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Federal Literacy Aid Slashed as Part of Budget Deal


Federal support for literacy was dealt a heavy blow today.

This afternoon, President Barack Obama signed into law a stopgap spending bill that ends federal funding for several literacy programs at the U.S. Department of Education, part of a planned government-wide reduction of $4 billion. The measure also eliminated or trimmed spending for a variety of other education programs.

The plan originated in the House, where Republican leaders insisted that cuts be part of the deal to keep the government running for two more weeks. Passage of the legislation buys lawmakers and the White House more time to negotiate on a longer-term budget plan for fiscal 2011. It passed the House yesterday by a vote of 335-91 and the Senate this morning by a vote of 91-9.

The cuts include all funding for the $250 million Striving Readers Comprehensive Literacy program, the $67 million Even Start family-literacy program, the $25 million Reading Is Fundamental program, and the $26 million National Writing Project.

To be clear, the cuts will affect funding for the current fiscal year, which began last October. (Yes, it's fair to say Congress is a little behind schedule.)

For the big picture, check out my colleague Alyson Klein's post over at Politics K-12.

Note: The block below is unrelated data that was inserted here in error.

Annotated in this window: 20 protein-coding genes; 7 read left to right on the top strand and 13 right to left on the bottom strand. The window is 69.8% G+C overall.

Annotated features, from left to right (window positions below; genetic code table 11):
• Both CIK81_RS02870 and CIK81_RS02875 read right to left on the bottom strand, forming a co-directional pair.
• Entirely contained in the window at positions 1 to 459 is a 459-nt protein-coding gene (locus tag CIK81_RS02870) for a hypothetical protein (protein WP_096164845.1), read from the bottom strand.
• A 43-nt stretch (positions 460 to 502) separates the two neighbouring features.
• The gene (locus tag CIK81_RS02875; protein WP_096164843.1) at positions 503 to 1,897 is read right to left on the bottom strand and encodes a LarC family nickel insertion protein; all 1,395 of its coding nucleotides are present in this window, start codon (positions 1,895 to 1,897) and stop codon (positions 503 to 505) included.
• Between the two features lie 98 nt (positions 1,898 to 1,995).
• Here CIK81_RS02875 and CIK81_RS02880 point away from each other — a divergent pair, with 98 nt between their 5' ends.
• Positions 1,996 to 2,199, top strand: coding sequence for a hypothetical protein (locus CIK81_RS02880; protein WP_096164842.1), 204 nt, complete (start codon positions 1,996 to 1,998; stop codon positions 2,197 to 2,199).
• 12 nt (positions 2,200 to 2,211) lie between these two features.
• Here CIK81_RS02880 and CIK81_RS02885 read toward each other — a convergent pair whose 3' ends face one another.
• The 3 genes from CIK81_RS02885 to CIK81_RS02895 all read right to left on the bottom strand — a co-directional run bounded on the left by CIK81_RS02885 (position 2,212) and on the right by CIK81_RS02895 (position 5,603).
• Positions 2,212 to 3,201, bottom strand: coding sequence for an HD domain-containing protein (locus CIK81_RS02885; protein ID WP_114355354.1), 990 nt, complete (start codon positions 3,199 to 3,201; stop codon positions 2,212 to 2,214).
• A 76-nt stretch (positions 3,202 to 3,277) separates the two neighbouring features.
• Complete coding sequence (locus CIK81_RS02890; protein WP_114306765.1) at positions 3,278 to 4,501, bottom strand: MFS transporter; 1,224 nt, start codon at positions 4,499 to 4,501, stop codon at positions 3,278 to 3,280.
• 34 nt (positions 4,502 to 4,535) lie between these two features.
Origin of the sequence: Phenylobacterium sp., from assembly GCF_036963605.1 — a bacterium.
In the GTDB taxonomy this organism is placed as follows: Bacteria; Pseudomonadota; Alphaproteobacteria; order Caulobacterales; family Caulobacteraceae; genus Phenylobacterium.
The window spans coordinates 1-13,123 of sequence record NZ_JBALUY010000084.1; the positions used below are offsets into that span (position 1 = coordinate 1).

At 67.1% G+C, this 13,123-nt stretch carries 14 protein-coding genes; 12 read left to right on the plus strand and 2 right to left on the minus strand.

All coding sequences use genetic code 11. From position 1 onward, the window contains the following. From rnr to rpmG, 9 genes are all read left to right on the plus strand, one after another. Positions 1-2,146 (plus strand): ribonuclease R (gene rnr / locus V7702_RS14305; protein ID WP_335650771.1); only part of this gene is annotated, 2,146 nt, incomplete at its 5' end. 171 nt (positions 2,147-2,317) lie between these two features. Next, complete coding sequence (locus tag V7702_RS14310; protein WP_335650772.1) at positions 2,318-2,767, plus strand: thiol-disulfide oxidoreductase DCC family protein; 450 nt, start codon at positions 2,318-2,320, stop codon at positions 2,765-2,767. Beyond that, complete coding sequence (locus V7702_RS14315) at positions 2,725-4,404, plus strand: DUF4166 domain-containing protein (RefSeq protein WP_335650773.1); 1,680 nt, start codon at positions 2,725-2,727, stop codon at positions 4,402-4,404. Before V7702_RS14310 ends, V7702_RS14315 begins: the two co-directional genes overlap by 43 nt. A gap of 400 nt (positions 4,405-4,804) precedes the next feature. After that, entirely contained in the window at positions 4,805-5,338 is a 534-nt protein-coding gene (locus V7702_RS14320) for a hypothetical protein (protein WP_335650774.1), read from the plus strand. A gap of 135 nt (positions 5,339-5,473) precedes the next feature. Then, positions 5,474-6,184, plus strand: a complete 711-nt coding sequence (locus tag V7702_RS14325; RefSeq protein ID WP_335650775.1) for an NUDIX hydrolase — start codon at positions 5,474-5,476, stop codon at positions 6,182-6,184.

President Obama himself has repeatedly proposed essentially eliminating discrete funding for these individual programs, but with an important caveat: He wants to replace them with a broader, more flexible pot of competitive dollars for what he's called the Effective Teaching and Learning: Literacy Fund. (He also has proposed to consolidate other programs into two related funds for Effective Teaching and Learning in STEM education and a "Well-Rounded Education.") Of course, the bill approved yesterday in the House, which was supported by nearly all Republicans and more than half of the chamber's Democrats, includes no such larger literacy program.

The legislation President Obama signed today also eliminates federal aid for a number of other Education Department offerings, including the $40 million Arts in Education program, the $88 million Smaller Learning Communities program, and the $64 million Leveraging Educational Assistance Partnerships, or LEAP, program.

One literacy program at the Education Department that was spared from any cuts was the $19 million Improving Literacy Through School Libraries program.

Speaking of literacy and the federal government, my co-blogger here, Catherine, wrote earlier this week about a new guide to federal aid for grade-level reading proficiency. (Something tells me the guide may need a few tweaks after this week is over.) Catherine also wrote about remarks Secretary of Education Arne Duncan made this week about early reading.

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